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Effective Improvisations Require Effortless Mastery
- JazzAdvice.com in their book, Visualization For Jazz Improvisation Ebook 3.0 observes that "The reality is, for a jazz improviser, there's no time to think of shortcuts, or even if you don't use any mental shortcuts, to have even an ounce of your mental effort spent on thinking about chords, chord-tones, progressions, or anything theory related. To play with freedom and creativity, you need instant and effortless mental access to every part of a chord, chord progression, scale, language, or tune you want to play. The way to achieve this goal is to visualize the information over and over until it moves to a different layer of your brain where you store information that you "just know," like what the color red looks like, your phone number, or your best friend's name."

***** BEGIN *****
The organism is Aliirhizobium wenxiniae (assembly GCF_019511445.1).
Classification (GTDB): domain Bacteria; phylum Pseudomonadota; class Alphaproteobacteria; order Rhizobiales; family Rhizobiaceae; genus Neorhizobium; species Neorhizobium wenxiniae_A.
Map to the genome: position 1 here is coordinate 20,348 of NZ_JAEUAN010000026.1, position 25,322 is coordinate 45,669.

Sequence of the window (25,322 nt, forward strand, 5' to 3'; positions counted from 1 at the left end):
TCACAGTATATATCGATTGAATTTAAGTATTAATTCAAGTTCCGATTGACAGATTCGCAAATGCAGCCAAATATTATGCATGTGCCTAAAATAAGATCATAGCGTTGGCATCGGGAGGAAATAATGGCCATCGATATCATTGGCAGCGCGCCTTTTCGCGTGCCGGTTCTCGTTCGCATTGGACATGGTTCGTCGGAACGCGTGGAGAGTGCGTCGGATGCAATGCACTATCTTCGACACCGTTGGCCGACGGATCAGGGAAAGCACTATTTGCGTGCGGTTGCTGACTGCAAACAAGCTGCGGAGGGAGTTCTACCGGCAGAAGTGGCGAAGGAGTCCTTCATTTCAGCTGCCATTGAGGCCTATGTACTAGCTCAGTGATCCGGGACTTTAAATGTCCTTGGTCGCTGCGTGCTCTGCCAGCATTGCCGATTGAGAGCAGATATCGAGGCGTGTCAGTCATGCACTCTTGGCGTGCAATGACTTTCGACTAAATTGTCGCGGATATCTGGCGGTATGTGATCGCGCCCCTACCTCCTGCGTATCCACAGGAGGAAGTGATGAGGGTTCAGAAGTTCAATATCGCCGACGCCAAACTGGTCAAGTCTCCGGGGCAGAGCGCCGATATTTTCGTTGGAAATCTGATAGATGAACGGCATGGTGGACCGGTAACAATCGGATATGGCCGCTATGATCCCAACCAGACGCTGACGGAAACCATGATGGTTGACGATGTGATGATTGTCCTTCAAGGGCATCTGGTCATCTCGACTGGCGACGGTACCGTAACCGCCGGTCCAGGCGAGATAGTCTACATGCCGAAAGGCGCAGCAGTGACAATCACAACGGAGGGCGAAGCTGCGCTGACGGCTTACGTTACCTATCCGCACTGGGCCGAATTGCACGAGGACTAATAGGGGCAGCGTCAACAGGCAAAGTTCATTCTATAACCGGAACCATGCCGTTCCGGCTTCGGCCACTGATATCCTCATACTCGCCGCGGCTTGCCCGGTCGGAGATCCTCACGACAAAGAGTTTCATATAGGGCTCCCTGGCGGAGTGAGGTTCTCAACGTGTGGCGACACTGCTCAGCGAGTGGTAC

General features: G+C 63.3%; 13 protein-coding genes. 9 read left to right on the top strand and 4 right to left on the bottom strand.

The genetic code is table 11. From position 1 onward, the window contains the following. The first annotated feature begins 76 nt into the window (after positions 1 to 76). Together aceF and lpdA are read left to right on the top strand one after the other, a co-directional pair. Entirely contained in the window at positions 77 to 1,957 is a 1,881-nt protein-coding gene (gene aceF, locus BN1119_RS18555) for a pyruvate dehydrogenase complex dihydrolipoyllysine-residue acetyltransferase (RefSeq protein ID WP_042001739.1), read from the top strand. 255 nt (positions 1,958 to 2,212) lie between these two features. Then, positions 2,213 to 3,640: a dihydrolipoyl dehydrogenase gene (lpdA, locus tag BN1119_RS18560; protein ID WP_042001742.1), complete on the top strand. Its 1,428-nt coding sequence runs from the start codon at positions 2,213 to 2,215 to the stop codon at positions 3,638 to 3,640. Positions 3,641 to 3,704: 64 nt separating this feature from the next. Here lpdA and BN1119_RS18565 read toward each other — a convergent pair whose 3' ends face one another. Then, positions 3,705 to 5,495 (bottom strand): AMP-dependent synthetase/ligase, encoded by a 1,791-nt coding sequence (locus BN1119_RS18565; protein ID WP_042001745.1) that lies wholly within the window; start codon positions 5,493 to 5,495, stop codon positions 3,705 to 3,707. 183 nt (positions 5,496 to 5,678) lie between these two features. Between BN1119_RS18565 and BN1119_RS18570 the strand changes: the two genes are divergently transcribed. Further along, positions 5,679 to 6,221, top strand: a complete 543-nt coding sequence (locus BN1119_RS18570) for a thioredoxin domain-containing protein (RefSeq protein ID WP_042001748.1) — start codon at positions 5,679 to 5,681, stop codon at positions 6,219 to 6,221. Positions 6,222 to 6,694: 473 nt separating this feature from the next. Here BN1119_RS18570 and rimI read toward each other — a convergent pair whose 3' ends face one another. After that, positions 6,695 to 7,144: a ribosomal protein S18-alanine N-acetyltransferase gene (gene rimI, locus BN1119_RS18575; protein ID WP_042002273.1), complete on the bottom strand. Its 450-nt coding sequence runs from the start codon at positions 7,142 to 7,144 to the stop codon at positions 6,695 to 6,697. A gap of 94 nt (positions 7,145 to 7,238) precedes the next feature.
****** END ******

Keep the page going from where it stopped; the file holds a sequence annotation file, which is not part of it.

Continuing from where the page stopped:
- Piano master improviser and jazz author, Kenny Werner, has written about effortless mastery in his book by the same name, Effortless Mastery. In his book Werner discusses the problems improvising musicians face and how to practice to overcome them: "Playing music should be as simple and natural as drawing a breath, yet most musicians are hindered by self-consciousness, apprehension, self-doubt, and stress. Before we can truly express our inner self, we must first learn to be at peace and overcome the distractions that can make performance difficult. Kenny's remarkable work deals directly with these hindrances, and presents ways to let natural creative powers flow freely with minimal stress and effort."
- Miles Davis gave this as one of his musical practices, as reported in his New York Times obituary: Other trumpeters play faster and higher, but more than in any technical feats Mr. Davis's influence lay in his phrasing and sense of space. "I always listen to what I can leave out," he would say.
Internet Resources for Jazz Advice
- Jazz Standards (dedicated to the preservation of information for the musical compositions known as Jazz Standards)]
- ↑ Effortless Mastery advertising blurb for book.